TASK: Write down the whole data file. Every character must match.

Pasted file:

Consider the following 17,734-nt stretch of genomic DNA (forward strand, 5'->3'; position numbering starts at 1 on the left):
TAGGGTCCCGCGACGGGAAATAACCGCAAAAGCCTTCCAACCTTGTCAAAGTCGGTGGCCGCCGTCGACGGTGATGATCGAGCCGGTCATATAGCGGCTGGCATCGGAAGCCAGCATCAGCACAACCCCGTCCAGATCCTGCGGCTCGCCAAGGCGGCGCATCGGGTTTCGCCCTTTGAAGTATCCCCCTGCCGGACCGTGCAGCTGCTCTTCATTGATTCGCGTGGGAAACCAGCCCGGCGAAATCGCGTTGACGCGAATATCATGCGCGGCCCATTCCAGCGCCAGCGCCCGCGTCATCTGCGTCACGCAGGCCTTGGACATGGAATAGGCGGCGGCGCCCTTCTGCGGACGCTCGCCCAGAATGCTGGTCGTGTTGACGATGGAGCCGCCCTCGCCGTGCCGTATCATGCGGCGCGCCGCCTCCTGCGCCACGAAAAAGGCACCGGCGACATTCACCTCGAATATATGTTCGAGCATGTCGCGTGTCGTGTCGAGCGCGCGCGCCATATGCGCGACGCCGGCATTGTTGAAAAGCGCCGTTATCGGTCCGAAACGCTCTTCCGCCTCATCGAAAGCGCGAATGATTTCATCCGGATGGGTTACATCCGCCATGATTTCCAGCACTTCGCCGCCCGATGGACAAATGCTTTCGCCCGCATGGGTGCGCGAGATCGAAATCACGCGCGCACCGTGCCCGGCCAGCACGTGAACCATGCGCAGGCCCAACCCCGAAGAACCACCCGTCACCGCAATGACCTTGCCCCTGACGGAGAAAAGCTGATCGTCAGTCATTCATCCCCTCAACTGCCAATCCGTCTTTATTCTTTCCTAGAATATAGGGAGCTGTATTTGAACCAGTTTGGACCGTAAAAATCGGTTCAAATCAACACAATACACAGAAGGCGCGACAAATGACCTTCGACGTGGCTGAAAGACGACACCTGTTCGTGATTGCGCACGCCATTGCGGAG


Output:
Consider the following 17,734-nt stretch of genomic DNA (forward strand, 5'->3'; position numbering starts at 1 on the left):
TAGGGTCCCGCGACGGGAAATAACCGCAAAAGCCTTCCAACCTTGTCAAAGTCGGTGGCCGCCGTCGACGGTGATGATCGAGCCGGTCATATAGCGGCTGGCATCGGAAGCCAGCATCAGCACAACCCCGTCCAGATCCTGCGGCTCGCCAAGGCGGCGCATCGGGTTTCGCCCTTTGAAGTATCCCCCTGCCGGACCGTGCAGCTGCTCTTCATTGATTCGCGTGGGAAACCAGCCCGGCGAAATCGCGTTGACGCGAATATCATGCGCGGCCCATTCCAGCGCCAGCGCCCGCGTCATCTGCGTCACGCAGGCCTTGGACATGGAATAGGCGGCGGCGCCCTTCTGCGGACGCTCGCCCAGAATGCTGGTCGTGTTGACGATGGAGCCGCCCTCGCCGTGCCGTATCATGCGGCGCGCCGCCTCCTGCGCCACGAAAAAGGCACCGGCGACATTCACCTCGAATATATGTTCGAGCATGTCGCGTGTCGTGTCGAGCGCGCGCGCCATATGCGCGACGCCGGCATTGTTGAAAAGCGCCGTTATCGGTCCGAAACGCTCTTCCGCCTCATCGAAAGCGCGAATGATTTCATCCGGATGGGTTACATCCGCCATGATTTCCAGCACTTCGCCGCCCGATGGACAAATGCTTTCGCCCGCATGGGTGCGCGAGATCGAAATCACGCGCGCACCGTGCCCGGCCAGCACGTGAACCATGCGCAGGCCCAACCCCGAAGAACCACCCGTCACCGCAATGACCTTGCCCCTGACGGAGAAAAGCTGATCGTCAGTCATTCATCCCCTCAACTGCCAATCCGTCTTTATTCTTTCCTAGAATATAGGGAGCTGTATTTGAACCAGTTTGGACCGTAAAAATCGGTTCAAATCAACACAATACACAGAAGGCGCGACAAATGACCTTCGACGTGGCTGAAAGACGACACCTGTTCGTGATTGCGCACGCCATTGCGGAG